Even Dicky, it seemed, would have to sacrifice something; for he could not have them both.

Somehow this obstacle must be cleared out of Dicky's path.

Juliet could not come to Dicky while he was there.

He then was the main obstacle to Dicky's happiness, to the fulfilment of his great desire.

And leave Dickyand leave Dicky!

He knew now what he would do to help Dicky.

It was Dicky's whistle.

Dicky was coming to look for him.

" "How dear of you, Dicky!"

"That isa free gift, Dicky," she said.

"Oh, Dicky," she said, "try to understand!"

"And thenand thenI had such an awful doubt of you, Dicky.

Oh, Dicky, what agony love can be!" "Hush, darling, hush!"

Dicky, listen!

You cut very deep, Dicky.

"Dicky, Iwent through hellafter that.

And, oh, Dicky, the peace of this place after all that misery and turmoil!

"Dicky, that's the most generous thing you ever did!"

When were you going to tell me yours?" "Oh, Dicky!"

"Thatthatis another secret, Dicky," she said very softly.

"Oh, I'm a coward, Dicky, a horrid coward.

Then, "Let's go back till the end of the term, Dicky!"

The combined forces of the burn and influenza made me a trifle dicky, so a decree went forth that I was to stay in bed until recovered from both complaints.

Helen was rolling a ball for the head and Dicky had disappeared behind the house to hunt for a cane.

" Dicky nodded and raised a mittened paw to indicate that he understood his instructions.

Dicky had found the pipe and she thrust it above his lips.

Ethel Brown made something that she guessed to be a hen, Roger called it a book, Dicky maintained firmly that it was a portrait of himself.

"We mustn't forget to leave a space for Dicky," suggested Roger.

Dicky's garden is just this size.

Dicky's costume created as much sensation as Roger's.

Dicky delivered a brief sermon from his pulpit.

One of these, by children of Dicky's age, was especially liked.

"'Which I wish to remark and my language is plain,'" Helen quoted, "that in spite of Dicky's picking all the blossoms we have so many flowers now that we ought to dogive them away.

"It's better to leave them on the plants and then if we run short to telephone to the house and have Dicky bring over an extra supply.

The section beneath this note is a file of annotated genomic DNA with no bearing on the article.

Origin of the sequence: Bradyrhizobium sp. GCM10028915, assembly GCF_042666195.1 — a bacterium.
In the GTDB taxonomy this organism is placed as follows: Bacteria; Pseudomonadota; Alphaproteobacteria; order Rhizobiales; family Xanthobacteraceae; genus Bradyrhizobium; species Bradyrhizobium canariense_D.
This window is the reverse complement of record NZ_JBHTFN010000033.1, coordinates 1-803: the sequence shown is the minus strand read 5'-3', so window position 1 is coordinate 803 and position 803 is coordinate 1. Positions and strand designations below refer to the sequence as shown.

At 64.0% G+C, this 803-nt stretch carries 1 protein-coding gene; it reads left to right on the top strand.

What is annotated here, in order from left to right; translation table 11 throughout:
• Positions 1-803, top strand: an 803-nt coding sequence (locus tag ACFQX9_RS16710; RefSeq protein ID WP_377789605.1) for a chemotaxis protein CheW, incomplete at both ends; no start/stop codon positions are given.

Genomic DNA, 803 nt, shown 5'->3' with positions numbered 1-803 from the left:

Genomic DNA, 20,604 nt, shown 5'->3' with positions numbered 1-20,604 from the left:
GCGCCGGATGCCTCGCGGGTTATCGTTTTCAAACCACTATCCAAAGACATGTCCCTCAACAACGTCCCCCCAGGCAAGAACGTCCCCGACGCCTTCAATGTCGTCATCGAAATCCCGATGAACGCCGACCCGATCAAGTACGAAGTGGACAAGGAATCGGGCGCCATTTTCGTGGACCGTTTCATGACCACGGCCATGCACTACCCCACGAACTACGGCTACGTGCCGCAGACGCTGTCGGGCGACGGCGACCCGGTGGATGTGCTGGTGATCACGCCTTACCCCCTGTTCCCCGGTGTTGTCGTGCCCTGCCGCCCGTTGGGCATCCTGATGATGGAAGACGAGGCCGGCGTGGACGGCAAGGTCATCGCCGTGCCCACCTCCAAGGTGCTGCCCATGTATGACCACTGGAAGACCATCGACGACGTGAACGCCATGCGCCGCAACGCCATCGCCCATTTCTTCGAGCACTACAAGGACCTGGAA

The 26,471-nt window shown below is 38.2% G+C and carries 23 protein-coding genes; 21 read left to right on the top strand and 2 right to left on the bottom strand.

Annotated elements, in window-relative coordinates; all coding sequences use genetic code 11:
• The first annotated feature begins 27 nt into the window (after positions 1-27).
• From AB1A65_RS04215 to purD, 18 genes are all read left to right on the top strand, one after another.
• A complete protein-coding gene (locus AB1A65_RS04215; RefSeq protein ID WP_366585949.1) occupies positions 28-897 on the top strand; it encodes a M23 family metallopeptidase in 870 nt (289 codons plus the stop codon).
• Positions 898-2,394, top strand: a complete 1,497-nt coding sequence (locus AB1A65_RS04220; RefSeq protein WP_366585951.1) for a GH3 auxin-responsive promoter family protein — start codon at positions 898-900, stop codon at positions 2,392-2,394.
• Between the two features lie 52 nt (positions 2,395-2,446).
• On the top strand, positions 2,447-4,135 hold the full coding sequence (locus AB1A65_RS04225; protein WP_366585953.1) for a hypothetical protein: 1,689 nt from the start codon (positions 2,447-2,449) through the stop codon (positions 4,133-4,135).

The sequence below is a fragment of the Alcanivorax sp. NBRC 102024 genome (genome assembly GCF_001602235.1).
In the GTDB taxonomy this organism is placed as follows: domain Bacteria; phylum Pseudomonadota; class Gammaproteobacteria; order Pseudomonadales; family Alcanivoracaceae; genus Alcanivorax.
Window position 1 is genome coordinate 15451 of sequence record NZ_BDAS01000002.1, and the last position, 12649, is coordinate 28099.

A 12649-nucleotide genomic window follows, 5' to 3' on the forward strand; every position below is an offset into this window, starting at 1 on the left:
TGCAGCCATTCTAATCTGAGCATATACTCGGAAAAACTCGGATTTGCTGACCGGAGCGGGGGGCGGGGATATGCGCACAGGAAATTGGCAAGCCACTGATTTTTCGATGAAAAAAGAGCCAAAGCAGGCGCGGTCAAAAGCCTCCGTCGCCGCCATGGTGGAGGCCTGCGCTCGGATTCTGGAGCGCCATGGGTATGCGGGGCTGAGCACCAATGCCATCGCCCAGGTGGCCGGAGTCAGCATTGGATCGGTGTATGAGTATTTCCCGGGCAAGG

" Sydney Smith's reply, when Lord Houghton, then young "Dicky Milnes," wrote him an angry letter about some supposed unfriendliness, was a model of mature and genial wisdom: "Dear Milnes,Never lose your good temper, which is one of your best qualities."

SEE Dicky.

"Any one with that name would be light as a fly and awf'ly gentlea regular dicky sort of chap!"

Point Dicky bearing South half a mile, and Mount Adolphus North-East.

Observations were also obtained near Point Dicky, which we found to be in latitude 10 degrees 38 3/4 minutes South and longitude 10 degrees 28 minutes East of Port Essington.

From the shoalest part, Mount Adolphus bore North 56 degrees East, and Point Dicky South 26 degrees East.

Vessels entering Blackwood Bay may always avoid this shoal, by keeping close to Point Dicky, or by steering for Mount Adolphus, when it bears North-East 1/2 North.

Then 'e asked somebody to lend 'im a watch, and, arter he 'ad promised to take the greatest care of it, Dicky Weed, the tailor, lent 'im a gold watch wot 'ad been left 'im by 'is great-aunt when she died.

Dicky Weed thought a great deal o' that watch, and when the conjurer took a flat-iron and began to smash it up into little bits it took three men to hold 'im down in 'is seat.

" "If you don't give me my watch back safe and sound," ses Dicky Weed, in a trembling voice, "it'll cost you twenty pounds.